Welcome Home

I waved as Z got on the school bus that warm, April morning and watched as it meandered down the unfamiliar road for a moment.  It was 8:25 in the morning; what would I do all day until he returned around 4?

It was the week after Easter, us having moved during what was Spring Break at home, thinking that Z wouldn’t really miss too much school.  We had no idea that the break had already been taken much earlier in Oklahoma, where school started in mid August rather than our traditional Tuesday after Labor Day.  Z was nearing the end of his fourth grade year, and none too happy about our uprooting him at all from the home and town he’d lived in all of his life.  But he’d also looked forward to having a house of own, with a yard and a pool that belonged to only us, in a neighborhood clearly crawling with children.

I looked down the quiet street as I walked back to our house; it still felt funny to think that this was where we lived.  Everything felt foreign and different than the place where I’d come from.  Every house on the street was a ranch style home; there were no two story houses in our neighborhood; there were hardly any in the whole town.

It was warm this first week of April; I couldn’t wait to tell my sister that the forecast for today was 80 degrees and that I was wearing shorts.  Back home we’d still be wearing winter coats and sweaters unless we were enjoying that one, lucky unseasonably warm day that made Michiganders long for the warmth that May would bring.  But here, magnolia trees were in full bloom, the grass was bright green and lush; peonies filled baskets and planters on everyone’s front porches.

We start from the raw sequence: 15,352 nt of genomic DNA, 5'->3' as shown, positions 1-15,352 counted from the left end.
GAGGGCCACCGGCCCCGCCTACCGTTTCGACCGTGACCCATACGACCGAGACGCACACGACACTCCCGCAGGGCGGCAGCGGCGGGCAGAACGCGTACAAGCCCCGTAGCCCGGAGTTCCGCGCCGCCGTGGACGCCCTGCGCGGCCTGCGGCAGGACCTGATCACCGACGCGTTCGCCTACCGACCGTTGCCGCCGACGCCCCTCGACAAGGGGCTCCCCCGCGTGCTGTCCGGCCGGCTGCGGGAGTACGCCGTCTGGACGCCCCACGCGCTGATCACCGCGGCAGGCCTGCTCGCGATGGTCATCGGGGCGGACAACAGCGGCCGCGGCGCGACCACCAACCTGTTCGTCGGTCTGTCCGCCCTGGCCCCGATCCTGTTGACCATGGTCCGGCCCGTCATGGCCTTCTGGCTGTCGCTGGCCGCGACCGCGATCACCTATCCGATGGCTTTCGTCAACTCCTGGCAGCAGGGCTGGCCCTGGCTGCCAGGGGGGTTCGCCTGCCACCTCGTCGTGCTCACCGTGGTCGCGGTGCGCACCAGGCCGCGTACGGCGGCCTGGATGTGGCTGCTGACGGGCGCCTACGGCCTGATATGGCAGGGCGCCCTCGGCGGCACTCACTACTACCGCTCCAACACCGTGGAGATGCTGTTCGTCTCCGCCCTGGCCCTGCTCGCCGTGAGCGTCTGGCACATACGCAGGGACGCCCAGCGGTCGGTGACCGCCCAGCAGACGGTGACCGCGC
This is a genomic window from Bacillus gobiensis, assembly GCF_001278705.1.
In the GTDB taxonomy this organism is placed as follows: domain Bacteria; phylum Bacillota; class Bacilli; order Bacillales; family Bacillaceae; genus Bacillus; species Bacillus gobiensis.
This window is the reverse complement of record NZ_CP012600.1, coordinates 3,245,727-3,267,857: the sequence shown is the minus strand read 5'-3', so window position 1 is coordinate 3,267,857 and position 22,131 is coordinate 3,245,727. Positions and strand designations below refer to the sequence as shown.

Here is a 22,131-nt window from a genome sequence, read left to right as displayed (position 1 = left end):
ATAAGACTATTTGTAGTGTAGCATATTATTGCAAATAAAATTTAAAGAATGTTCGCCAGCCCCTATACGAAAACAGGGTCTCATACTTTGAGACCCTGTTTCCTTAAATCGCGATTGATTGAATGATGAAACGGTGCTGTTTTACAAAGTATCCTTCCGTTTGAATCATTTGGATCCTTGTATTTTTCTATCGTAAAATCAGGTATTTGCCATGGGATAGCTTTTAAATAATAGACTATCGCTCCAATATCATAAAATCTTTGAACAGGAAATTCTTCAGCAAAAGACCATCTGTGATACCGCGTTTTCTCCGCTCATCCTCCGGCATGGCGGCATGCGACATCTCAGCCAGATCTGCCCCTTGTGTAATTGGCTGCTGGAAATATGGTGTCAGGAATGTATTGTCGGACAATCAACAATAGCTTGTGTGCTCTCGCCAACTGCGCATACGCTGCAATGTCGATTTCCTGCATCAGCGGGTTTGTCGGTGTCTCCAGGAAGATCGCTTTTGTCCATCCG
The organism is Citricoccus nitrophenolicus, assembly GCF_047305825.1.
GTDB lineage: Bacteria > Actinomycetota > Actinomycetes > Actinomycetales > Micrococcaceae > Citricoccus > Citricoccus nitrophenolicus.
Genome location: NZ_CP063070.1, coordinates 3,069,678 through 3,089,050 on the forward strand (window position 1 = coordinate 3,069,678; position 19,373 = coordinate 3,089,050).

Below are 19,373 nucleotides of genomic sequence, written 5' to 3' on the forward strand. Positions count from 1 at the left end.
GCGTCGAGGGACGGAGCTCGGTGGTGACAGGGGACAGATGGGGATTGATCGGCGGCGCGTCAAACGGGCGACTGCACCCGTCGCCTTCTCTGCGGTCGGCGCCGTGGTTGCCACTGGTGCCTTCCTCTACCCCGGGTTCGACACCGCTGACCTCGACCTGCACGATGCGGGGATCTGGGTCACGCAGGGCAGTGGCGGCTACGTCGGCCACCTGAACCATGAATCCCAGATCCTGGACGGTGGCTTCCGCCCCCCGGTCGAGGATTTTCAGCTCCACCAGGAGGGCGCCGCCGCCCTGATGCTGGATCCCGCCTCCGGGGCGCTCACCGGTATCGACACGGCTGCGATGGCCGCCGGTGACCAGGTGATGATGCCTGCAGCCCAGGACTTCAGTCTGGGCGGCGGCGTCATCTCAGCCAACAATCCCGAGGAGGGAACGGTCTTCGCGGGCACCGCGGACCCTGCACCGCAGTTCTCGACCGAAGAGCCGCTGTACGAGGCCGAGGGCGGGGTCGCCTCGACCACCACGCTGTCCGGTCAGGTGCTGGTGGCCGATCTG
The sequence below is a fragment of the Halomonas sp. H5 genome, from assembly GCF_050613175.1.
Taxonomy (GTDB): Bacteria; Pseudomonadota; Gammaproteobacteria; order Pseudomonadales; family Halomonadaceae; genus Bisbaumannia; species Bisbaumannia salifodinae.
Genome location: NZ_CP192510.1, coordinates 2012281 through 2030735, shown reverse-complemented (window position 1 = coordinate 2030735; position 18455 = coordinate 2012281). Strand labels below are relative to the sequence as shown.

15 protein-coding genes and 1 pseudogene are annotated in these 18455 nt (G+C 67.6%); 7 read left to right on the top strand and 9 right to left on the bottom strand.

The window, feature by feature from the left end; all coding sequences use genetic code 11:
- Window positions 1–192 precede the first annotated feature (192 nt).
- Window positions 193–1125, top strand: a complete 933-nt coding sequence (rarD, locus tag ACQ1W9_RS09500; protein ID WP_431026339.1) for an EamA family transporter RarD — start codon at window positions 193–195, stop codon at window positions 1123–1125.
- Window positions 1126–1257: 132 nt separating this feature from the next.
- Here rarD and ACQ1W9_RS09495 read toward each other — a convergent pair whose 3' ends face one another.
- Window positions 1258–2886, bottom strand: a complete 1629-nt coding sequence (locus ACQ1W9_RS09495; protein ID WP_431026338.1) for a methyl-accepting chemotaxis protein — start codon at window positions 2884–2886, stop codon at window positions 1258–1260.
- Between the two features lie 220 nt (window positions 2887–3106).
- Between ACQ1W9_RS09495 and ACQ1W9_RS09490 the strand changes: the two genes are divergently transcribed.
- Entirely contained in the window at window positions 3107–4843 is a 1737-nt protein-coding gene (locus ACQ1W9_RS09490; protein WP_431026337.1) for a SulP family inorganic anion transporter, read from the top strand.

Even the grass was different here, I noted as I walked up our own driveway.  It was thicker somehow; it reminded me more of the grass my father had in his yard in Florida.  It must be a type that could withstand the heat in the summers.  Our neighbors, who had grown up in Oklahoma, informed me that it didn’t just hit 100 degrees in the summer here; 100 degrees was at times considered temperate compared to how hot it could get.  I cringed thinking of it.

I paused before finishing the walk up the driveway to our front door, admiring the house for a moment.  A two car garage dominated the facade; I couldn’t believe I could finally park my car in a garage; I’d never had one in all of the years I’d owned a car.  Next to that was the floor to ceiling dining room window, which overlooked the little flowerbed area next to the porch and front door.  I had big plans for the flowerbed, wanting to grow all manner of amazing Southern plants that wouldn’t tolerate the winters up North.  To the left of the front door was the guest bedroom window, with some holly bushes growing bright and green below.  It was pride I felt as I admired the view; this was our home.  I still could hardly believe it.

Once inside, I took my shoes off and looked around again, trying to envision the view as perhaps my sister or father or R’s parents would.  To the left was a hallway leading to three bedrooms; the guest bedroom, our office and Z’s bedroom in the back.  In front of me was the great room, with 10 foot ceilings and 9 foot windows that let in the light through the sheer curtains.  I could see the playset in the backyard through them.  Open to the great room was the kitchen, with its pickled oak cabinets.  To my right was the dining room, which was all open to the great room as well.  Beyond that was a laundry room that led to the garage, on the way to the master bedroom on the other side of the house.   Our bedroom had its own bathroom and a closet nearly as big as Z’s first bedroom back in Michigan.

It was a beautiful home.  I closed the front door behind me and took my shoes off on the cool ceramic tile.  It felt somehow decadent to be here, at home, while R was at work and Z was at school.  I should be at work too, teaching my students.  But I wasn’t.  I was here, in this beautiful house, on this warm day, trying to figure out what it all meant and where I would fit in all of it.

I had a feeling it might take me a while to figure that out.

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